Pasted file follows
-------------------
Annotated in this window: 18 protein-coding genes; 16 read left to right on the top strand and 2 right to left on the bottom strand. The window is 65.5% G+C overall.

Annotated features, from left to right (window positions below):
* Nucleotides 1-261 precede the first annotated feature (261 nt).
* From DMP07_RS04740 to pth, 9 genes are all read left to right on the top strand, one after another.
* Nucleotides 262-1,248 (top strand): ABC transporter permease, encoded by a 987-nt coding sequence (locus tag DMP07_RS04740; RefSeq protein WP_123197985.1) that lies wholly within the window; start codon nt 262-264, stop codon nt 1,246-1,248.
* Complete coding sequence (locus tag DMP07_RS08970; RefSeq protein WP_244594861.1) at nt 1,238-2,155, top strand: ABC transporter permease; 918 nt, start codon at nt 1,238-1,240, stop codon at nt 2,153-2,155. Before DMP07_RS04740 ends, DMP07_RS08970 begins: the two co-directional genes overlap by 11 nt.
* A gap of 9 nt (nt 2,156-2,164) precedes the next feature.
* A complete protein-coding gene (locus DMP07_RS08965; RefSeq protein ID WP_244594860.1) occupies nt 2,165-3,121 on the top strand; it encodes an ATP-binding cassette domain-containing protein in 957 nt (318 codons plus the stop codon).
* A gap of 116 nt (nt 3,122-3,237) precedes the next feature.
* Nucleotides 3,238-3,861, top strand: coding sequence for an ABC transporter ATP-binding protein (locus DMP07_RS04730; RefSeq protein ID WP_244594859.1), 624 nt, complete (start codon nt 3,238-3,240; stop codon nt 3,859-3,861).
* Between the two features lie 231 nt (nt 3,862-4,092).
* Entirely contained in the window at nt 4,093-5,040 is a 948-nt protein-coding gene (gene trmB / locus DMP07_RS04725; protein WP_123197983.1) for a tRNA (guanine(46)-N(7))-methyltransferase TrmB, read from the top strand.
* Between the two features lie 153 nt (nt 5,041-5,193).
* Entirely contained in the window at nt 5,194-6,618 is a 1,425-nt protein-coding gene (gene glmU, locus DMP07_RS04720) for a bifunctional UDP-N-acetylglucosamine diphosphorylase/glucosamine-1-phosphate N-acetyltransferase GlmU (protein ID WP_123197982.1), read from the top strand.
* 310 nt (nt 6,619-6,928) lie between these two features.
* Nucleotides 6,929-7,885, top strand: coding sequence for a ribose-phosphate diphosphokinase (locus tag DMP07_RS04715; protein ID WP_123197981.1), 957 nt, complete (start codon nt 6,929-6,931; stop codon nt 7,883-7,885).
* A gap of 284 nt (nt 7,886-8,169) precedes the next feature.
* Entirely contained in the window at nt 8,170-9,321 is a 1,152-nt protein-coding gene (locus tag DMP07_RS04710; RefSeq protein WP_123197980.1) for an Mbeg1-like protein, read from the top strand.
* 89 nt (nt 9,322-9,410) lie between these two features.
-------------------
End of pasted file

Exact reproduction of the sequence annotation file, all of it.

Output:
Annotated in this window: 18 protein-coding genes; 16 read left to right on the top strand and 2 right to left on the bottom strand. The window is 65.5% G+C overall.

Annotated features, from left to right (window positions below):
* Nucleotides 1-261 precede the first annotated feature (261 nt).
* From DMP07_RS04740 to pth, 9 genes are all read left to right on the top strand, one after another.
* Nucleotides 262-1,248 (top strand): ABC transporter permease, encoded by a 987-nt coding sequence (locus tag DMP07_RS04740; RefSeq protein WP_123197985.1) that lies wholly within the window; start codon nt 262-264, stop codon nt 1,246-1,248.
* Complete coding sequence (locus tag DMP07_RS08970; RefSeq protein WP_244594861.1) at nt 1,238-2,155, top strand: ABC transporter permease; 918 nt, start codon at nt 1,238-1,240, stop codon at nt 2,153-2,155. Before DMP07_RS04740 ends, DMP07_RS08970 begins: the two co-directional genes overlap by 11 nt.
* A gap of 9 nt (nt 2,156-2,164) precedes the next feature.
* A complete protein-coding gene (locus DMP07_RS08965; RefSeq protein ID WP_244594860.1) occupies nt 2,165-3,121 on the top strand; it encodes an ATP-binding cassette domain-containing protein in 957 nt (318 codons plus the stop codon).
* A gap of 116 nt (nt 3,122-3,237) precedes the next feature.
* Nucleotides 3,238-3,861, top strand: coding sequence for an ABC transporter ATP-binding protein (locus DMP07_RS04730; RefSeq protein ID WP_244594859.1), 624 nt, complete (start codon nt 3,238-3,240; stop codon nt 3,859-3,861).
* Between the two features lie 231 nt (nt 3,862-4,092).
* Entirely contained in the window at nt 4,093-5,040 is a 948-nt protein-coding gene (gene trmB / locus DMP07_RS04725; protein WP_123197983.1) for a tRNA (guanine(46)-N(7))-methyltransferase TrmB, read from the top strand.
* Between the two features lie 153 nt (nt 5,041-5,193).
* Entirely contained in the window at nt 5,194-6,618 is a 1,425-nt protein-coding gene (gene glmU, locus DMP07_RS04720) for a bifunctional UDP-N-acetylglucosamine diphosphorylase/glucosamine-1-phosphate N-acetyltransferase GlmU (protein ID WP_123197982.1), read from the top strand.
* 310 nt (nt 6,619-6,928) lie between these two features.
* Nucleotides 6,929-7,885, top strand: coding sequence for a ribose-phosphate diphosphokinase (locus tag DMP07_RS04715; protein ID WP_123197981.1), 957 nt, complete (start codon nt 6,929-6,931; stop codon nt 7,883-7,885).
* A gap of 284 nt (nt 7,886-8,169) precedes the next feature.
* Entirely contained in the window at nt 8,170-9,321 is a 1,152-nt protein-coding gene (locus tag DMP07_RS04710; RefSeq protein WP_123197980.1) for an Mbeg1-like protein, read from the top strand.
* 89 nt (nt 9,322-9,410) lie between these two features.